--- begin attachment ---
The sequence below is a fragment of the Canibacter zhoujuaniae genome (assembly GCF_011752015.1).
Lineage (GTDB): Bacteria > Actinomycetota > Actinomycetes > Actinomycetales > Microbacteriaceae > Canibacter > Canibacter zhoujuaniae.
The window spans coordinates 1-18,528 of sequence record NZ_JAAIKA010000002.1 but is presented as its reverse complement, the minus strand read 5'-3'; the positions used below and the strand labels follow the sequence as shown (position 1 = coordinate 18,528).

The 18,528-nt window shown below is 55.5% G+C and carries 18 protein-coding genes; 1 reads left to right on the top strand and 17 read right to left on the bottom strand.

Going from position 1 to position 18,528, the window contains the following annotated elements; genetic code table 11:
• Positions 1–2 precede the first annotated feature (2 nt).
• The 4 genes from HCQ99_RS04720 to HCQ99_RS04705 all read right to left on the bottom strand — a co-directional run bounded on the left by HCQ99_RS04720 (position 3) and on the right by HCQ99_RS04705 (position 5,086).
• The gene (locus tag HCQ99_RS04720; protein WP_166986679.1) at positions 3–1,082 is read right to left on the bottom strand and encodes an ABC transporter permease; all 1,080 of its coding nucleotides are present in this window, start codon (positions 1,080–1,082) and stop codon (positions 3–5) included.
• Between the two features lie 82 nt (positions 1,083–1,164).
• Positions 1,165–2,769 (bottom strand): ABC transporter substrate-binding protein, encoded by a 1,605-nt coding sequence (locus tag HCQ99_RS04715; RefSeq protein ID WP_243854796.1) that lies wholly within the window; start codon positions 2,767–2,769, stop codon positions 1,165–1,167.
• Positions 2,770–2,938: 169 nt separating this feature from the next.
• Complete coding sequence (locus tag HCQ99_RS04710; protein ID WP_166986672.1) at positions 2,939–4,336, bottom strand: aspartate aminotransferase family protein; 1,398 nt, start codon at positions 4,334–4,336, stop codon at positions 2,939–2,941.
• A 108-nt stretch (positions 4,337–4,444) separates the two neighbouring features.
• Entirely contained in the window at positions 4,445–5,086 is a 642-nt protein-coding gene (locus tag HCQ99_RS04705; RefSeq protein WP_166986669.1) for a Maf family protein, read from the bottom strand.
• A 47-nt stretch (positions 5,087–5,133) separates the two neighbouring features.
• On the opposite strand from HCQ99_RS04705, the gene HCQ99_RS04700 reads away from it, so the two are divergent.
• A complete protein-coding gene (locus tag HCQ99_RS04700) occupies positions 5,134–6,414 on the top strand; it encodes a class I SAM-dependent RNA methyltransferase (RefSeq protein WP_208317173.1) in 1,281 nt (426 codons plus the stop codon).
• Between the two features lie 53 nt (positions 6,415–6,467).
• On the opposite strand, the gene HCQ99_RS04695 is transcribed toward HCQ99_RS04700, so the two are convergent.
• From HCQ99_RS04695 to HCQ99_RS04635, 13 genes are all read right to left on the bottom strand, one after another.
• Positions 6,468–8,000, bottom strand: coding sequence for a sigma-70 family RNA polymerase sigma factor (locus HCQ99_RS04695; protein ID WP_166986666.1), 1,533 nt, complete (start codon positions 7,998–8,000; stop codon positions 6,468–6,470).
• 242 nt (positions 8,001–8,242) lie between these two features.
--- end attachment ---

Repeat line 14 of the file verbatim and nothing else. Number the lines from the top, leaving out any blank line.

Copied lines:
• Entirely contained in the window at positions 4,445–5,086 is a 642-nt protein-coding gene (locus tag HCQ99_RS04705; RefSeq protein WP_166986669.1) for a Maf family protein, read from the bottom strand.